A bold experiment to recharge Fresno’s aquifer appears to be working

Reports are rosy about Fresno’s experiment to put “unique straws in the ground” at Leaky Acres basin to replenish the city’s underground aquifer.

The experiment to super-energize water recharging efforts at Fresno’s Leaky Acres appears to be working.

The City Council in December 2017 approved a deal with a company called The Water Group. The issue at hand is Fresno’s underground water supply. There’s a lot of water down there. This has been a boon to Fresno since the 19th century. But groundwater levels have been dropping for decades. For a variety of political and practical reasons, the time has come to replenish the aquifer.


Percolation at recharge basins such as Leaky Acres in east-central Fresno takes time. After a wet winter, like we had in 2018-2019, Fresno might have access to more river water than usual. That’s the perfect opportunity to have our cake and eat it too – water for agriculture, water for industrial/residential use, water for recharging the aquifer.

But if all available recharge basins are working at maximum capacity, how does Fresno accept these providential allocations of additional water and get them into the aquifer in a timely manner?

As I wrote for The Sun not long after the City Hall-Water Group deal, “the company says it has a patented system that speeds up Mother Nature’s percolation.”

Tommy Esqueda, then the director of Public Utilities, described the system to me as “putting ‘unique’ straws in the ground. The depth and spacing of these ‘straws’ are designed to maximize groundwater recharge.”

The company said its system can deliver two to four times as much water into the aquifer as old-fashioned percolation. The December 2017 deal called for an experiment at one of Leaky Acre’s basins. There would be no upfront cost to the city. If the experiment worked as planned, City Hall and the company would carry on as partners, with ratepayers paying for the service.

Esqueda told me 18 months ago: “Right now the question is: Does it work? But the possibility of getting more water into the ground in the same footprint is exciting.”

I recently filed a state Public Records Act request with City Hall, asking to see any progress reports. City Hall sent me two reports from Detroit-based Parjana Distribution. Parjana, according to its website, holds the patent for EGRP – Energy-passive Groundwater Recharge Product. EGRP is what’s being used in the Leaky Acres experiment. Parjana describes itself as “an innovative environmental consulting group delivering solutions for a variety of water management solutions.”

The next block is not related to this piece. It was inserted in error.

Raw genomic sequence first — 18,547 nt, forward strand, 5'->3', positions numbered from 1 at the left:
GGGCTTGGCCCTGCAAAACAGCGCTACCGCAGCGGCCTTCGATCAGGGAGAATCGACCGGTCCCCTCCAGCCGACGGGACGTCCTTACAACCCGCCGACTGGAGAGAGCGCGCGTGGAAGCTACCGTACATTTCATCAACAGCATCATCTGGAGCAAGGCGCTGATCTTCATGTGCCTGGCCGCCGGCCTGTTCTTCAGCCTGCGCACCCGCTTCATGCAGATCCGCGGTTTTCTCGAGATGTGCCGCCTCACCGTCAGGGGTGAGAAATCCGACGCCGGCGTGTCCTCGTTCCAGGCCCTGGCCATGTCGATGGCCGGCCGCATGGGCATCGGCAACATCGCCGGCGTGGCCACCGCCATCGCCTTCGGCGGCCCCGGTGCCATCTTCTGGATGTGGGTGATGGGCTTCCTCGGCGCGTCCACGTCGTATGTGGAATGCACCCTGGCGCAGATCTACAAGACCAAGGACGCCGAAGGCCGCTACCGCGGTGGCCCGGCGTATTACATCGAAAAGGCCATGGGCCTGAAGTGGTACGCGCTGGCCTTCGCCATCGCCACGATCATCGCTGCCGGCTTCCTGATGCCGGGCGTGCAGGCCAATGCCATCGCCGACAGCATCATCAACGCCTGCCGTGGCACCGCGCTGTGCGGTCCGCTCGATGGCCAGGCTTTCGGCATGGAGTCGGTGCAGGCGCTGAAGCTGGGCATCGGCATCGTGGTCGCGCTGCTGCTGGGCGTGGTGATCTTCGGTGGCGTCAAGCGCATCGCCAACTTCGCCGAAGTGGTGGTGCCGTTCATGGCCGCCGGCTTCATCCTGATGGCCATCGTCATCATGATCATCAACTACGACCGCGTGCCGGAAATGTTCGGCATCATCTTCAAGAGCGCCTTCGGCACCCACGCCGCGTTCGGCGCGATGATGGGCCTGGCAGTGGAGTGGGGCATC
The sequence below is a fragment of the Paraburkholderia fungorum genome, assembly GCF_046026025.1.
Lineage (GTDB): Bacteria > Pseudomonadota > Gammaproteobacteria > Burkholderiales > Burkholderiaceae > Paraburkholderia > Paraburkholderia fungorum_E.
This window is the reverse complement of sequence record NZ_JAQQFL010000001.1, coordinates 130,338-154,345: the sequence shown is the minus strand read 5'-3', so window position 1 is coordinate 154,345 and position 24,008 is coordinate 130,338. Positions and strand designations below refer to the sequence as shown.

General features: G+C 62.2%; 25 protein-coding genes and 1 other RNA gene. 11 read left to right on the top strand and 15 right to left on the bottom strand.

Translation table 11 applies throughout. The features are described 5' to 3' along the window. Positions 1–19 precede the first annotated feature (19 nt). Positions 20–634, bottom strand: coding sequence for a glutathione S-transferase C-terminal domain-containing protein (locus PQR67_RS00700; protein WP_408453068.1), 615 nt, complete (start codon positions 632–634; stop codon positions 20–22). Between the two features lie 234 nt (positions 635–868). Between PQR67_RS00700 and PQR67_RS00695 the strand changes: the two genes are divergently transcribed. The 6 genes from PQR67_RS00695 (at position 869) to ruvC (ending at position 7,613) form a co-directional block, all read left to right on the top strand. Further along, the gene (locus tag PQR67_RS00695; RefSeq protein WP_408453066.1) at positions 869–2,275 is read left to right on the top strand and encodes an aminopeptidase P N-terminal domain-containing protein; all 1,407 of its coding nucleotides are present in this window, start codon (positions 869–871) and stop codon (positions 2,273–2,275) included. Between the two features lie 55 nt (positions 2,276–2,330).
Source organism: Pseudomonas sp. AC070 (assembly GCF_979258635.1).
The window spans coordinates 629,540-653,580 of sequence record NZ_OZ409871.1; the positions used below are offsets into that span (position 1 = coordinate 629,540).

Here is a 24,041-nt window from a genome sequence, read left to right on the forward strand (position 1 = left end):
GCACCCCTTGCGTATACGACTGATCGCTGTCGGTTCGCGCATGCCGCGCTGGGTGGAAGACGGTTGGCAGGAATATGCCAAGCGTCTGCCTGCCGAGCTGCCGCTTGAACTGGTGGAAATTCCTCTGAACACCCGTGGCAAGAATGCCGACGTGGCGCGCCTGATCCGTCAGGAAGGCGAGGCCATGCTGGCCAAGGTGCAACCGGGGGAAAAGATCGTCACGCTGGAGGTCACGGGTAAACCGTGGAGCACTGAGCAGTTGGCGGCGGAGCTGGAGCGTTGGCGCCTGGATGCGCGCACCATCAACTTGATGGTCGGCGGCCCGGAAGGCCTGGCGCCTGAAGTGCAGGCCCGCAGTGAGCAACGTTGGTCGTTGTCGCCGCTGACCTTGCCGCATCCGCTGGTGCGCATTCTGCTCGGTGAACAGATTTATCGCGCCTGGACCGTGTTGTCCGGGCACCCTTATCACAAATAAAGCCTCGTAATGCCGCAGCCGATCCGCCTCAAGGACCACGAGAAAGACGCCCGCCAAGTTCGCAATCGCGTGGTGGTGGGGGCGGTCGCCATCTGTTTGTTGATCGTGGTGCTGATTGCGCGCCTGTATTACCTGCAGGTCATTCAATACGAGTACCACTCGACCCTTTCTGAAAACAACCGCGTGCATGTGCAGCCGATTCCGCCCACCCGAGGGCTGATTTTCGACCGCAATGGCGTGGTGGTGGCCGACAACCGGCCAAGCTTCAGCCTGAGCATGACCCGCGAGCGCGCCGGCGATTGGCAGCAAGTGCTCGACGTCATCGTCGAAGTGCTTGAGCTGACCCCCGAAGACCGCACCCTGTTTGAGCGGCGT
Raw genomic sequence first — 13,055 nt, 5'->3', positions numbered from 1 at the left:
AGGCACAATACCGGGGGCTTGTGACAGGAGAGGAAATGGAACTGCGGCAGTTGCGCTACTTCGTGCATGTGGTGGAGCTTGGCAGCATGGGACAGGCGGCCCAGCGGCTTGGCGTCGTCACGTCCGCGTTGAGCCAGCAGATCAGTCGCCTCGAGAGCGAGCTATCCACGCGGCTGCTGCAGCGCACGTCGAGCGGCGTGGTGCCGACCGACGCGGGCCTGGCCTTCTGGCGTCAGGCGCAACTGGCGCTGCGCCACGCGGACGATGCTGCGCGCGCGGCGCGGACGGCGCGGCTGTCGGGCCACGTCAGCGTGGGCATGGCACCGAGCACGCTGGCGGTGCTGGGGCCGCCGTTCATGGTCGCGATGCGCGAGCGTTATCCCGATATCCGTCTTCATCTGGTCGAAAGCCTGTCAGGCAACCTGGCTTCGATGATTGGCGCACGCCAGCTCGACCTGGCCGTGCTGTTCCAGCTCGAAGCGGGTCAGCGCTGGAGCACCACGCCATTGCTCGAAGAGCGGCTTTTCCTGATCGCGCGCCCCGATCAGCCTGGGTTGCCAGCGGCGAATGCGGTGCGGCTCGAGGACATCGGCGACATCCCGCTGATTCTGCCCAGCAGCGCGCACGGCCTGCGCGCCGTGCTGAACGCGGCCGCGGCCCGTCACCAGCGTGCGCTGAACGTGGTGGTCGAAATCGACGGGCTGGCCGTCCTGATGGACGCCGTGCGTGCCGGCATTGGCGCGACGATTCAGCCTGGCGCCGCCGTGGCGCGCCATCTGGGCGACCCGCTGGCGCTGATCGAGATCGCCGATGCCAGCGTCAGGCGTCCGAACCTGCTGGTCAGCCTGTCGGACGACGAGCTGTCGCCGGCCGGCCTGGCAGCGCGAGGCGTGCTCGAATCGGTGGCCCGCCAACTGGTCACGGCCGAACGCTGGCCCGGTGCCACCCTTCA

The Water Group is Parjana’s representative in the California water market.

The first report is dated Oct. 4, 2018. It is quite technical. The second report is dated April 24, 2019.

The most recent report comes to four conclusions:

1.) Parjana’s EGRP system has increased infiltration on the experiment basin over 7 times the pre-established rate. Parjana “notes that the EGRP system is not fully acclimated at the present time. Acclimation is a period where infiltration rates will fluctuate as the new water paths are being created in the existing soil. This period can take 3 to 12 months. After acclimation, infiltration rates are expected to reach a constant rate considering seasonality and head pressure effects.”

2.) “At minimal head (water level) infiltration is higher post EGRP installation than the baseline infiltration established at maximum head (above 8.26 ft).”

3.) “Infiltration rates during the months of January, February, and March are uncommonly high when compared to previous years (without Parjana EGRP) despite the temperature decrease that causes rates to decline….”

4.) “Water levels must continue to be observed daily in order to establish infiltration rates post system acclimation.”

The report says testing will continue through the summer. The contract, dated Dec. 8, 2017, is for 820 days. It’s not clear to me how much money, if any, has passed from Public Utilities to Panjana/Water Group so far. The Public Utilities staff report of Dec. 7, 2017 said “the potential full cost of the agreement in the amount of $212,387 will be requested for inclusion in the Water Division’s Fiscal Year Capital Improvement Project Budget….”

Fiscal Year 2019 ends on Sunday, June 30.

Public Utilities’ staff report of Dec. 7, 2017 summarizes the stakes: “With Council’s affirmative action, and use of new infiltration technologies, the City will ensure that a balanced and sustainable water resources portfolio can be achieved in accordance with established water resource planning timelines.”

I contacted City Hall for a response, but without success.

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